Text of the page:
nbc news is reporting donald trump jr. , will meet with the same committee next week. now to our lead off panel, michael crowdly and national security and jennifer rogers, former assistant of u.s. attorney for the southern district of new york. and ken thomas, white house reporter from the associated press, welcome to you all. michael, we'll begin with you, we knew that russia set the president off. we know that the president used the same kind of reasoning with comey face to face as he testified. we did not know about a telephone lobbying campaign of the investigation on this. >> we did know he made phone calls to other members. not only on capitol hill but for instance, figures in the intelligence committee, cleaning a similar case.
so it is with the pattern on the president. i think that -- a various piept point that there is a lot of circumstantial evidence. there is still circumstantial. was there really a collusion in it is the weaker part of the president. where as the obstruction of justice evidence is piling up and piling up and is really starting to look crystal clear. there is a very consistently discernible pattern. what's interesting to me is despite all of that and a lot of it has come out in a factual and credible way. it does not seem as though republicans in congress maybe the bar order of the president's
faith are bothered by it. they seem to be describing behaviors like this by americans come and arriving in london and driving on the side of the road and does not know what he's doing. and not that they think this is some true transgression that deserves this statement. >> talk about the president calling burr but the people around burr. if everything is reported in the new york times tonight is correct, were any laws broken? >> this is good evidence for the obstruction of justice is taken. i don't think it is strong enough for a separate case. but, what he was doing here and definitely trying to persuade but he did not have the same sway over congress as a political branch. i suspect it is not quite as
strong enough. it is very good evidence of his intense and motivation and other obstruction case with firing comey. i think it is important. i don't think it sets up a separate criminal case. >> i have a recollection of being a young man and hearing from a police officer through my car window that ignorance of law is no defense. people are saying look, he was new to government and the way the federal government, is that a defense? >> not to me. it is also not a defense in this case because we know that before this happened over the summer, he already fired comey in a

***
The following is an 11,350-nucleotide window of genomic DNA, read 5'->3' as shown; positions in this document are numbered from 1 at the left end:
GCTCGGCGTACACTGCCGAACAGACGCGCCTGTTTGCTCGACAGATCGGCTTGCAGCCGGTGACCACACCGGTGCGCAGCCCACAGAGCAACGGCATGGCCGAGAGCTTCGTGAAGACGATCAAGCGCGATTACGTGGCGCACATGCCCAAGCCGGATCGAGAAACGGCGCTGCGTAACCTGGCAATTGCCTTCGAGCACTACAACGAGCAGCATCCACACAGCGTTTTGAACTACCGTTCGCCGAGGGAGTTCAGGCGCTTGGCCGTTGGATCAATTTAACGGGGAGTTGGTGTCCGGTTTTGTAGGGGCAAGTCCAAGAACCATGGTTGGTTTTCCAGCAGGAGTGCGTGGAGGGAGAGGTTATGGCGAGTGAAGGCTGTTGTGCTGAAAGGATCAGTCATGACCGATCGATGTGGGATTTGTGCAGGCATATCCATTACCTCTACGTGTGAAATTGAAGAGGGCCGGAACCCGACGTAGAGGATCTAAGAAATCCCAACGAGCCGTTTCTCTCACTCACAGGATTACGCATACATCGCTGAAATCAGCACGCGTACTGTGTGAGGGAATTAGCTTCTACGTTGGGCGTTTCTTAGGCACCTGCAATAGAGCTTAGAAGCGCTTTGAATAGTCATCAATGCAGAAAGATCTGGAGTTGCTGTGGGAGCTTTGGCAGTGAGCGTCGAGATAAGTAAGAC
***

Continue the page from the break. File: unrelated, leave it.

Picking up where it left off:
block back from that led to the mueller investigations. we know that he knew by now that you are not supposed to obstruct investigations where they are into you and your campaigns. so that does not fly at all. >> ken, how surprise were you to see these on the record quoting that senator burr fell compel to talk to the "time" on the record and there were other senators who were helping to paint the picture as well. this comes in advance of some important meetings on the hill. donald jr. will be meeting with the house next week. senator burr says he also wants to meet with don jr. before the end of the year. this could be a way for the senate republican to make clear that the president was in fact lobbying and trying to make them move a certain way. >> michael, the verbiage i am looking at side by side quotes. the president to comey. the president to senator burr as quoted by the principles as
turned around and reported by the news media. patterning does not make something true but patterning makes subsequent cases available. >> that's right. the president exhibited this behavior towards a variety of people. the fundamental question is, is this a man that truly believes that this is all over blown and unfair and should be wrapped up because of some kind of great and justice or this one has something to hide. the former, the reason to take seriously of the ladder case is the number of inconsistent and inaccurate and false statements that we have been getting about their behavior since the campaign and the inauguration stories that's changed and